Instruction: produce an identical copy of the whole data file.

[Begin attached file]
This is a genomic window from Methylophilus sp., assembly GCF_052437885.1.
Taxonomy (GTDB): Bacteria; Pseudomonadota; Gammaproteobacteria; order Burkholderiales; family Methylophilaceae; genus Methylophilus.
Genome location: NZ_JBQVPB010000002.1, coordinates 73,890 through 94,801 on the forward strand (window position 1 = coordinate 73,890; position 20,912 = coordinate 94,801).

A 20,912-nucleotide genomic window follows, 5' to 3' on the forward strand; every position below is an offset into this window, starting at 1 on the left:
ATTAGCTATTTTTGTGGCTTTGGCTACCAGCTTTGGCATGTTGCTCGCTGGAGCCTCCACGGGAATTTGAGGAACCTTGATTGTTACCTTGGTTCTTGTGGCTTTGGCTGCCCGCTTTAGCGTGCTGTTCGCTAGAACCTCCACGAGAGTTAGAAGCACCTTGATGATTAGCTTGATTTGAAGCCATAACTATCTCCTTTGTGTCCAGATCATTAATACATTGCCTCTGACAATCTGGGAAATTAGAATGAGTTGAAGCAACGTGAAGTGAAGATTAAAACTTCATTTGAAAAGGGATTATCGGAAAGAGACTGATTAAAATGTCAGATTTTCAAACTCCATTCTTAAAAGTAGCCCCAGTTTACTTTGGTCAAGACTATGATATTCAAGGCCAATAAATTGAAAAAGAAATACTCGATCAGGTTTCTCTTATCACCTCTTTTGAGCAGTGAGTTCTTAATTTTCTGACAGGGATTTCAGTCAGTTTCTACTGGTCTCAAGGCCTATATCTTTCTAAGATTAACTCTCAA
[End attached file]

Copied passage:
This is a genomic window from Methylophilus sp., assembly GCF_052437885.1.
Taxonomy (GTDB): Bacteria; Pseudomonadota; Gammaproteobacteria; order Burkholderiales; family Methylophilaceae; genus Methylophilus.
Genome location: NZ_JBQVPB010000002.1, coordinates 73,890 through 94,801 on the forward strand (window position 1 = coordinate 73,890; position 20,912 = coordinate 94,801).

A 20,912-nucleotide genomic window follows, 5' to 3' on the forward strand; every position below is an offset into this window, starting at 1 on the left:
ATTAGCTATTTTTGTGGCTTTGGCTACCAGCTTTGGCATGTTGCTCGCTGGAGCCTCCACGGGAATTTGAGGAACCTTGATTGTTACCTTGGTTCTTGTGGCTTTGGCTGCCCGCTTTAGCGTGCTGTTCGCTAGAACCTCCACGAGAGTTAGAAGCACCTTGATGATTAGCTTGATTTGAAGCCATAACTATCTCCTTTGTGTCCAGATCATTAATACATTGCCTCTGACAATCTGGGAAATTAGAATGAGTTGAAGCAACGTGAAGTGAAGATTAAAACTTCATTTGAAAAGGGATTATCGGAAAGAGACTGATTAAAATGTCAGATTTTCAAACTCCATTCTTAAAAGTAGCCCCAGTTTACTTTGGTCAAGACTATGATATTCAAGGCCAATAAATTGAAAAAGAAATACTCGATCAGGTTTCTCTTATCACCTCTTTTGAGCAGTGAGTTCTTAATTTTCTGACAGGGATTTCAGTCAGTTTCTACTGGTCTCAAGGCCTATATCTTTCTAAGATTAACTCTCAA